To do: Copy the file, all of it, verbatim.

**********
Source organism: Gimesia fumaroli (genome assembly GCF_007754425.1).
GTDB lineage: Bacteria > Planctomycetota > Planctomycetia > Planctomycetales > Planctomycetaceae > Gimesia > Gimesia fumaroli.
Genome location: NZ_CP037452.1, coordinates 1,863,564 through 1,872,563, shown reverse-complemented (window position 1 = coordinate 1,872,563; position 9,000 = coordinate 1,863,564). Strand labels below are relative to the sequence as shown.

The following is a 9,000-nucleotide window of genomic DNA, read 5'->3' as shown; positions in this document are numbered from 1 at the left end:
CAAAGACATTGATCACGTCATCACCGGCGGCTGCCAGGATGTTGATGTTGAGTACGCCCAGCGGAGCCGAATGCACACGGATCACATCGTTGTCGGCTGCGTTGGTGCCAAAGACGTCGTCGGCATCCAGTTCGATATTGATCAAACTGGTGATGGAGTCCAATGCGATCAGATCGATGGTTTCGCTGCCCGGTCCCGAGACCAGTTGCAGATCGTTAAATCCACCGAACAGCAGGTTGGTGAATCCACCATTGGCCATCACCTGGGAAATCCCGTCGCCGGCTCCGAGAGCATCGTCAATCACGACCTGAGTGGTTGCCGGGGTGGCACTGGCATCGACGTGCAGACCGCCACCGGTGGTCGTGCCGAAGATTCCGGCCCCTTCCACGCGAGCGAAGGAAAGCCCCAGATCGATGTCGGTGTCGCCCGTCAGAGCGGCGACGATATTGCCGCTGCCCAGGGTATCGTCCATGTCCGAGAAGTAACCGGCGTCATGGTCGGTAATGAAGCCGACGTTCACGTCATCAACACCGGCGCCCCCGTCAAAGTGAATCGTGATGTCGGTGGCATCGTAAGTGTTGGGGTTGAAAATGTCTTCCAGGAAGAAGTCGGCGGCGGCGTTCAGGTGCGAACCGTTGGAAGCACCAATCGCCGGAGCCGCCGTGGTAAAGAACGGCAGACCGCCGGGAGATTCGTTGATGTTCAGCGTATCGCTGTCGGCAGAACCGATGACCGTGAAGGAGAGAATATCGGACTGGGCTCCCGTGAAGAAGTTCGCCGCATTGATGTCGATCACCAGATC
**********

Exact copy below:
Source organism: Gimesia fumaroli (genome assembly GCF_007754425.1).
GTDB lineage: Bacteria > Planctomycetota > Planctomycetia > Planctomycetales > Planctomycetaceae > Gimesia > Gimesia fumaroli.
Genome location: NZ_CP037452.1, coordinates 1,863,564 through 1,872,563, shown reverse-complemented (window position 1 = coordinate 1,872,563; position 9,000 = coordinate 1,863,564). Strand labels below are relative to the sequence as shown.

The following is a 9,000-nucleotide window of genomic DNA, read 5'->3' as shown; positions in this document are numbered from 1 at the left end:
CAAAGACATTGATCACGTCATCACCGGCGGCTGCCAGGATGTTGATGTTGAGTACGCCCAGCGGAGCCGAATGCACACGGATCACATCGTTGTCGGCTGCGTTGGTGCCAAAGACGTCGTCGGCATCCAGTTCGATATTGATCAAACTGGTGATGGAGTCCAATGCGATCAGATCGATGGTTTCGCTGCCCGGTCCCGAGACCAGTTGCAGATCGTTAAATCCACCGAACAGCAGGTTGGTGAATCCACCATTGGCCATCACCTGGGAAATCCCGTCGCCGGCTCCGAGAGCATCGTCAATCACGACCTGAGTGGTTGCCGGGGTGGCACTGGCATCGACGTGCAGACCGCCACCGGTGGTCGTGCCGAAGATTCCGGCCCCTTCCACGCGAGCGAAGGAAAGCCCCAGATCGATGTCGGTGTCGCCCGTCAGAGCGGCGACGATATTGCCGCTGCCCAGGGTATCGTCCATGTCCGAGAAGTAACCGGCGTCATGGTCGGTAATGAAGCCGACGTTCACGTCATCAACACCGGCGCCCCCGTCAAAGTGAATCGTGATGTCGGTGGCATCGTAAGTGTTGGGGTTGAAAATGTCTTCCAGGAAGAAGTCGGCGGCGGCGTTCAGGTGCGAACCGTTGGAAGCACCAATCGCCGGAGCCGCCGTGGTAAAGAACGGCAGACCGCCGGGAGATTCGTTGATGTTCAGCGTATCGCTGTCGGCAGAACCGATGACCGTGAAGGAGAGAATATCGGACTGGGCTCCCGTGAAGAAGTTCGCCGCATTGATGTCGATCACCAGATC